Poor conditions at notorious Newfoundland jail prompt judge to cut inmate’s time


A Newfoundland judge reduced an inmate’s jail time after ruling that “harsh conditions” inside a notorious St. John’s facility during the COVID-19 pandemic exacerbated the inmate’s physical and mental health problems.

The written decision issued Wednesday by provincial Supreme Court Judge Glen Noel grants 27-year-old Jonathan Slade six months of his four-year sentence for crimes including robbery and breach of probation.

Noel said Slade experienced “unusual restrictions and heightened confinement, lack of access to programming, and no or limited access to physical exercise or recreation time” as a result of his incarceration during the COVID-19 pandemic. He said Slade’s physical and mental health conditions made him particularly vulnerable.

“Although these measures were intended to protect inmates from COVID-19 infection, their unintended consequence was a negative impact on the mental health, physical health and rehabilitation of inmates, especially for those predisposed by pre-existing conditions, as is the case with Mr. Slade,” he wrote.

Slade was in Her Majesty’s Penitentiary on remand, awaiting sentencing for offenses including two robberies and two probation violations, to which he had pleaded guilty. She had been in custody since September 30, 2020.

Noel sentenced him on June 30 to four years, minus six months for the “particularly harsh pre-sentencing conditions of incarceration” he endured in jail. He was also given credit for the time he spent in pretrial detention, leaving him with about 19 months to go.

The oldest part of Her Majesty’s Penitentiary was built in 1865, and its dilapidated infrastructure has been highlighted in several reports investigating the appalling conditions inside. Noel’s decision includes an entire section devoted to Slade’s descriptions of rodent “infestation” within the facility’s walls and ceilings.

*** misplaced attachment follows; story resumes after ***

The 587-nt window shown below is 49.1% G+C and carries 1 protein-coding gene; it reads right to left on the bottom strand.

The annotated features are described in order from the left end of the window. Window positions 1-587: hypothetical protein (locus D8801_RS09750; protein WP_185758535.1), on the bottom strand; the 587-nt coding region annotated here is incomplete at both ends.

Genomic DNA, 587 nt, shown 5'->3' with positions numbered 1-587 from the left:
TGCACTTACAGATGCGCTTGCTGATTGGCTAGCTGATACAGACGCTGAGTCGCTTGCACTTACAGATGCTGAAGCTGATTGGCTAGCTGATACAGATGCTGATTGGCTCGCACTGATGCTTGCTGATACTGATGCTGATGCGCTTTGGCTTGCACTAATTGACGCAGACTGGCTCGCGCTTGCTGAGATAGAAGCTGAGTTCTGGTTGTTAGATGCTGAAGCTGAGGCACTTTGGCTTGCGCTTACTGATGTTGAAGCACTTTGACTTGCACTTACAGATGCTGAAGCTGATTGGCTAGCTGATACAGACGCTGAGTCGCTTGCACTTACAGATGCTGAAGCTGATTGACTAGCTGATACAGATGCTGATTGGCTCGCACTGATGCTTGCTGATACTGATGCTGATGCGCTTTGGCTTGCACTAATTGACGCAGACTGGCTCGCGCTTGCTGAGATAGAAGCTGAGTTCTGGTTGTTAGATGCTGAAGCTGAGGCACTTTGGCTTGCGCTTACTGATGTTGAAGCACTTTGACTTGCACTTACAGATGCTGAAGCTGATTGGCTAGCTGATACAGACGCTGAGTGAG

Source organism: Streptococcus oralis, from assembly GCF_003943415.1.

“He describes them running outdoors and having lost their fear of humans, entering beds even when they are occupied,” Noel wrote. “Inmates hang their food from the ceiling while they sleep. Inmates experience rodent droppings on their stored food and personal belongings.”

The judge said Slade suffered from a variety of mental health issues, but pandemic-related health restrictions prevented access to many services. Slade had seen a psychologist only five times in the 20 months he was in jail, Noel said.

The decision says that Slade also spent time in segregation, sometimes because he had acted frustrated and other times because he was suicidal.

“His outbursts weren’t always recognized as mental health related,” Noel said. “During these periods of isolation, whether medical or administrative segregation, (Slade) describes being locked alone in a cell 22 hours a day, experiencing heightened anxiety and panic.”

Slade also has physical disabilities and injuries that have left him with mobility problems and chronic pain, the judge wrote. His injuries left him incontinent and he needs to wear protective undergarments.

He was housed for a time in an older part of the jail where there are no common areas or places for recreation, nor is there enough privacy to discreetly wear underwear, Noel said.

“He became the butt of taunts from other inmates, and even, on occasion, from guards,” the judge wrote. “I think this would have had a particularly profound effect on Mr. Slade’s mental health issues.”

Noel described several other court cases in which inmates said they faced unusually harsh conditions at Her Majesty’s Penitentiary.

The provincial government has long promised to replace the jail, and officials said in November that they had chosen a company to submit a proposal for a new 276-bed facility by the end of this year.

In an emailed statement Thursday, a Justice Department spokeswoman said the office is constantly reviewing its own prison policies, as well as those across the country.

“There are well-known infrastructure issues that present a challenge,” Lesley Clarke said of the jail, adding that construction on the new facility is expected to begin next spring.

“Since a Public Health Emergency was declared on March 18, 2020, every effort has been made to prevent COVID-19 from entering our correctional facilities to keep inmates and staff safe,” he said.

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